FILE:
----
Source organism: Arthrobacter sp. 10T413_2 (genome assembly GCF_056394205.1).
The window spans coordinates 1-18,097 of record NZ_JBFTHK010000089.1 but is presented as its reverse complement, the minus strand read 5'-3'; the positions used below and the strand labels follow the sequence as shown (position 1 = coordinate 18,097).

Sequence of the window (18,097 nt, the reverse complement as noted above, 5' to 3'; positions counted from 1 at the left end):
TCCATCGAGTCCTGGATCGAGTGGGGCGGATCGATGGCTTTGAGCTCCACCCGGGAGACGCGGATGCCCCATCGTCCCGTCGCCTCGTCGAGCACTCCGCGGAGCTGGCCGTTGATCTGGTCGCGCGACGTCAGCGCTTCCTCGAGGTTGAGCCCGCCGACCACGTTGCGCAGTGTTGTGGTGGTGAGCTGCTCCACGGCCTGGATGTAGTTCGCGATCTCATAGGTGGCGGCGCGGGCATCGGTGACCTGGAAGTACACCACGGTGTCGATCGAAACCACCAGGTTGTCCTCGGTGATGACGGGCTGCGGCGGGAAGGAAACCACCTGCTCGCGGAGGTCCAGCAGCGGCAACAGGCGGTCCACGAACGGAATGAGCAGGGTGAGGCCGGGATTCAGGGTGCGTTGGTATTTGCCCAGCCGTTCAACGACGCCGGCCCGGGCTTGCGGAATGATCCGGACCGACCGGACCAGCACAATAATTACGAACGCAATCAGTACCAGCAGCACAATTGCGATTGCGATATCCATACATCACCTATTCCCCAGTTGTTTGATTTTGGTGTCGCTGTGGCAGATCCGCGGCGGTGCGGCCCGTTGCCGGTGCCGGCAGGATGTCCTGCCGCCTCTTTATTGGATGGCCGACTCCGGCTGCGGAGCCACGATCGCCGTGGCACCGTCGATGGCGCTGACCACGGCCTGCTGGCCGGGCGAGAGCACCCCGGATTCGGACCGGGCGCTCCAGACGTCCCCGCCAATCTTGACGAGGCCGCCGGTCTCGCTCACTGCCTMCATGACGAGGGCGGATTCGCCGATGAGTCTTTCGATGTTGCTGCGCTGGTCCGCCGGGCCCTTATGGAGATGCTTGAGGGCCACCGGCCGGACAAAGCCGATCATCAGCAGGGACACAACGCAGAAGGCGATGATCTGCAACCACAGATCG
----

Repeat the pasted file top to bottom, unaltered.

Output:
Source organism: Arthrobacter sp. 10T413_2 (genome assembly GCF_056394205.1).
The window spans coordinates 1-18,097 of record NZ_JBFTHK010000089.1 but is presented as its reverse complement, the minus strand read 5'-3'; the positions used below and the strand labels follow the sequence as shown (position 1 = coordinate 18,097).

Sequence of the window (18,097 nt, the reverse complement as noted above, 5' to 3'; positions counted from 1 at the left end):
TCCATCGAGTCCTGGATCGAGTGGGGCGGATCGATGGCTTTGAGCTCCACCCGGGAGACGCGGATGCCCCATCGTCCCGTCGCCTCGTCGAGCACTCCGCGGAGCTGGCCGTTGATCTGGTCGCGCGACGTCAGCGCTTCCTCGAGGTTGAGCCCGCCGACCACGTTGCGCAGTGTTGTGGTGGTGAGCTGCTCCACGGCCTGGATGTAGTTCGCGATCTCATAGGTGGCGGCGCGGGCATCGGTGACCTGGAAGTACACCACGGTGTCGATCGAAACCACCAGGTTGTCCTCGGTGATGACGGGCTGCGGCGGGAAGGAAACCACCTGCTCGCGGAGGTCCAGCAGCGGCAACAGGCGGTCCACGAACGGAATGAGCAGGGTGAGGCCGGGATTCAGGGTGCGTTGGTATTTGCCCAGCCGTTCAACGACGCCGGCCCGGGCTTGCGGAATGATCCGGACCGACCGGACCAGCACAATAATTACGAACGCAATCAGTACCAGCAGCACAATTGCGATTGCGATATCCATACATCACCTATTCCCCAGTTGTTTGATTTTGGTGTCGCTGTGGCAGATCCGCGGCGGTGCGGCCCGTTGCCGGTGCCGGCAGGATGTCCTGCCGCCTCTTTATTGGATGGCCGACTCCGGCTGCGGAGCCACGATCGCCGTGGCACCGTCGATGGCGCTGACCACGGCCTGCTGGCCGGGCGAGAGCACCCCGGATTCGGACCGGGCGCTCCAGACGTCCCCGCCAATCTTGACGAGGCCGCCGGTCTCGCTCACTGCCTMCATGACGAGGGCGGATTCGCCGATGAGTCTTTCGATGTTGCTGCGCTGGTCCGCCGGGCCCTTATGGAGATGCTTGAGGGCCACCGGCCGGACAAAGCCGATCATCAGCAGGGACACAACGCAGAAGGCGATGATCTGCAACCACAGATCG